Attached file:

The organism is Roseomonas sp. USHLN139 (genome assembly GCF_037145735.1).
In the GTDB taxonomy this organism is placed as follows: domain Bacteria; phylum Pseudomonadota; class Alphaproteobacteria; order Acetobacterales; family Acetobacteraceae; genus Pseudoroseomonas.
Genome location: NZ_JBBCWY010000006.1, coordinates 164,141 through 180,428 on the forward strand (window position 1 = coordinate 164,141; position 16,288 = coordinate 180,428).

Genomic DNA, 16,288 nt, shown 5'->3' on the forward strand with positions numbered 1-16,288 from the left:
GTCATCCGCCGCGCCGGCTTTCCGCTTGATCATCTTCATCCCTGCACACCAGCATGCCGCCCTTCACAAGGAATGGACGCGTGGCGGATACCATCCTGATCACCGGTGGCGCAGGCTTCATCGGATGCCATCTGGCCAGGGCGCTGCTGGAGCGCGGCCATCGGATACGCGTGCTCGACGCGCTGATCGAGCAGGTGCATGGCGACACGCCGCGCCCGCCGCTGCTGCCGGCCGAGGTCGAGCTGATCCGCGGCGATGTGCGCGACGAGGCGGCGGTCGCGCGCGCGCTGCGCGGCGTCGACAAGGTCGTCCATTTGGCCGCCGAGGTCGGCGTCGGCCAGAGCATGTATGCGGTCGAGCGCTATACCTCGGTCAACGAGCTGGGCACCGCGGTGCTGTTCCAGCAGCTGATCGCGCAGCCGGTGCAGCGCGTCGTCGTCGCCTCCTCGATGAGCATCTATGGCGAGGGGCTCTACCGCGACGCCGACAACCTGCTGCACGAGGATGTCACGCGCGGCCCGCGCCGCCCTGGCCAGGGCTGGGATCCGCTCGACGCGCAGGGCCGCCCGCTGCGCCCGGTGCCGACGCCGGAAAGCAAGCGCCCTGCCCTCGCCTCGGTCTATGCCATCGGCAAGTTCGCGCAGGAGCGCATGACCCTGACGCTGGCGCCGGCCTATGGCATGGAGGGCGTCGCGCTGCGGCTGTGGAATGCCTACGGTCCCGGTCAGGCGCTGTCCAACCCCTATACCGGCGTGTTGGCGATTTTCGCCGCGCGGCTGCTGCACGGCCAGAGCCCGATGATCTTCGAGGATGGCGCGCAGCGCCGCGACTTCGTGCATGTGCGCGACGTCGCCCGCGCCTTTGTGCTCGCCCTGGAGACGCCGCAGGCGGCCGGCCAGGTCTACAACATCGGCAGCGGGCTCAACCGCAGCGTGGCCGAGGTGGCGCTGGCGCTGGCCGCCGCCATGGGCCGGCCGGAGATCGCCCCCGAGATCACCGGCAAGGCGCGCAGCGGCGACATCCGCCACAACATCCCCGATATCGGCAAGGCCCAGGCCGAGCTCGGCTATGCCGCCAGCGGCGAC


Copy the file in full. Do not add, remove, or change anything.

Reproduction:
The organism is Roseomonas sp. USHLN139 (genome assembly GCF_037145735.1).
In the GTDB taxonomy this organism is placed as follows: domain Bacteria; phylum Pseudomonadota; class Alphaproteobacteria; order Acetobacterales; family Acetobacteraceae; genus Pseudoroseomonas.
Genome location: NZ_JBBCWY010000006.1, coordinates 164,141 through 180,428 on the forward strand (window position 1 = coordinate 164,141; position 16,288 = coordinate 180,428).

Genomic DNA, 16,288 nt, shown 5'->3' on the forward strand with positions numbered 1-16,288 from the left:
GTCATCCGCCGCGCCGGCTTTCCGCTTGATCATCTTCATCCCTGCACACCAGCATGCCGCCCTTCACAAGGAATGGACGCGTGGCGGATACCATCCTGATCACCGGTGGCGCAGGCTTCATCGGATGCCATCTGGCCAGGGCGCTGCTGGAGCGCGGCCATCGGATACGCGTGCTCGACGCGCTGATCGAGCAGGTGCATGGCGACACGCCGCGCCCGCCGCTGCTGCCGGCCGAGGTCGAGCTGATCCGCGGCGATGTGCGCGACGAGGCGGCGGTCGCGCGCGCGCTGCGCGGCGTCGACAAGGTCGTCCATTTGGCCGCCGAGGTCGGCGTCGGCCAGAGCATGTATGCGGTCGAGCGCTATACCTCGGTCAACGAGCTGGGCACCGCGGTGCTGTTCCAGCAGCTGATCGCGCAGCCGGTGCAGCGCGTCGTCGTCGCCTCCTCGATGAGCATCTATGGCGAGGGGCTCTACCGCGACGCCGACAACCTGCTGCACGAGGATGTCACGCGCGGCCCGCGCCGCCCTGGCCAGGGCTGGGATCCGCTCGACGCGCAGGGCCGCCCGCTGCGCCCGGTGCCGACGCCGGAAAGCAAGCGCCCTGCCCTCGCCTCGGTCTATGCCATCGGCAAGTTCGCGCAGGAGCGCATGACCCTGACGCTGGCGCCGGCCTATGGCATGGAGGGCGTCGCGCTGCGGCTGTGGAATGCCTACGGTCCCGGTCAGGCGCTGTCCAACCCCTATACCGGCGTGTTGGCGATTTTCGCCGCGCGGCTGCTGCACGGCCAGAGCCCGATGATCTTCGAGGATGGCGCGCAGCGCCGCGACTTCGTGCATGTGCGCGACGTCGCCCGCGCCTTTGTGCTCGCCCTGGAGACGCCGCAGGCGGCCGGCCAGGTCTACAACATCGGCAGCGGGCTCAACCGCAGCGTGGCCGAGGTGGCGCTGGCGCTGGCCGCCGCCATGGGCCGGCCGGAGATCGCCCCCGAGATCACCGGCAAGGCGCGCAGCGGCGACATCCGCCACAACATCCCCGATATCGGCAAGGCCCAGGCCGAGCTCGGCTATGCCGCCAGCGGCGAC